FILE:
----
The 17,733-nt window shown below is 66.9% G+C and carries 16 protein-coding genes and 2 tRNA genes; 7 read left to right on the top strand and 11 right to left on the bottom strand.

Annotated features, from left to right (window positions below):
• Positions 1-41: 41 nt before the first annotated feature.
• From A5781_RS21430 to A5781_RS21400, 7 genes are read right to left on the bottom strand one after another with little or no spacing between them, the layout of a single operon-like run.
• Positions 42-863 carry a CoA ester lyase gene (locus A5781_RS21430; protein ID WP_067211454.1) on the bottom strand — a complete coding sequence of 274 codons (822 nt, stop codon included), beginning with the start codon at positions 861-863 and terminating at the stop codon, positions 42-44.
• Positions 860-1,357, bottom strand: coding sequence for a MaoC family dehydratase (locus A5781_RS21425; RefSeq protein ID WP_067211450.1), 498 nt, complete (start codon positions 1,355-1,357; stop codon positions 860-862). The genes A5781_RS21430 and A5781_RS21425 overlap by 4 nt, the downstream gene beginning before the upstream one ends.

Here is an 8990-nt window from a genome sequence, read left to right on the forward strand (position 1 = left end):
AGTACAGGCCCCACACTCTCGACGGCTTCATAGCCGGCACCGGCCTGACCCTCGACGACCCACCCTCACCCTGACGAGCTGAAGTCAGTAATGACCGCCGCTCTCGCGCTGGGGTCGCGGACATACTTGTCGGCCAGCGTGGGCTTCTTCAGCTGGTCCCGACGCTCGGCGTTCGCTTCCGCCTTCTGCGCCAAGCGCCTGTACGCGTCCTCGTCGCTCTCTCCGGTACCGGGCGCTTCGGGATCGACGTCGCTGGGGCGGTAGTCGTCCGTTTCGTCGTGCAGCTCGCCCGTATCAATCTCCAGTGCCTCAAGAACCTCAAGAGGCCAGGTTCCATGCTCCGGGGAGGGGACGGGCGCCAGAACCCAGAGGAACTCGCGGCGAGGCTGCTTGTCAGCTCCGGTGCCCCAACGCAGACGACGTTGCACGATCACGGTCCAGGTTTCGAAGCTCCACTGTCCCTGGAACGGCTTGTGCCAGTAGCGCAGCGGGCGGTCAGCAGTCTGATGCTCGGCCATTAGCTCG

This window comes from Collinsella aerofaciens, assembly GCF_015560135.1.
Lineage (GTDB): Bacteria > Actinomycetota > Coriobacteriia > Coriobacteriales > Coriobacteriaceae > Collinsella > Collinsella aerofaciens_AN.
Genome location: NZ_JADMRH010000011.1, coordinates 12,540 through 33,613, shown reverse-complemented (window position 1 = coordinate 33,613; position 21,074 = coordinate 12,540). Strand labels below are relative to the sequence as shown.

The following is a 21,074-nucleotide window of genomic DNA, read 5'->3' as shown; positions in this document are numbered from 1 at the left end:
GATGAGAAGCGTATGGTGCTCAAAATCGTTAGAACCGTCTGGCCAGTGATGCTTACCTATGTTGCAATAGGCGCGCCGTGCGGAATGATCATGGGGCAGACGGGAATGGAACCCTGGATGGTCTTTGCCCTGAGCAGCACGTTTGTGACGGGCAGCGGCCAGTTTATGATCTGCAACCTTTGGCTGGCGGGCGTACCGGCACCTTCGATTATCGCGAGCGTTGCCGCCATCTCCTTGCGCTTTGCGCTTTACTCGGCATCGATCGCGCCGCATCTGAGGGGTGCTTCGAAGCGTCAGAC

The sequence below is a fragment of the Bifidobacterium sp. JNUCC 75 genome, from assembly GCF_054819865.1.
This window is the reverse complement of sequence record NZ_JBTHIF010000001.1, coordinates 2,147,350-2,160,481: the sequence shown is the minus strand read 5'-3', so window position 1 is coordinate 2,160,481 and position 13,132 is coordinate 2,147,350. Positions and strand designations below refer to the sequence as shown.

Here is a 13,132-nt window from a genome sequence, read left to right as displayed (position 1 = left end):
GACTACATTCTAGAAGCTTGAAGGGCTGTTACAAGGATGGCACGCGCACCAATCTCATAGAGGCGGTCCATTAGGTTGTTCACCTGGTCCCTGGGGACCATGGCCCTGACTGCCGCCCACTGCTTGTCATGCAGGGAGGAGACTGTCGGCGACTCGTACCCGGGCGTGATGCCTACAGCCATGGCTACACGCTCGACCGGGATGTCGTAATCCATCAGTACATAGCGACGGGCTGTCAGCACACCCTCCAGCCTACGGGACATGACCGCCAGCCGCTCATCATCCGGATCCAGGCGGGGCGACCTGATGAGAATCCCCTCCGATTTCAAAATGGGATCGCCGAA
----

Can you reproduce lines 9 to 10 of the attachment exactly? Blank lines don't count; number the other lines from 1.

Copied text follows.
This window comes from Collinsella aerofaciens, assembly GCF_015560135.1.
Lineage (GTDB): Bacteria > Actinomycetota > Coriobacteriia > Coriobacteriales > Coriobacteriaceae > Collinsella > Collinsella aerofaciens_AN.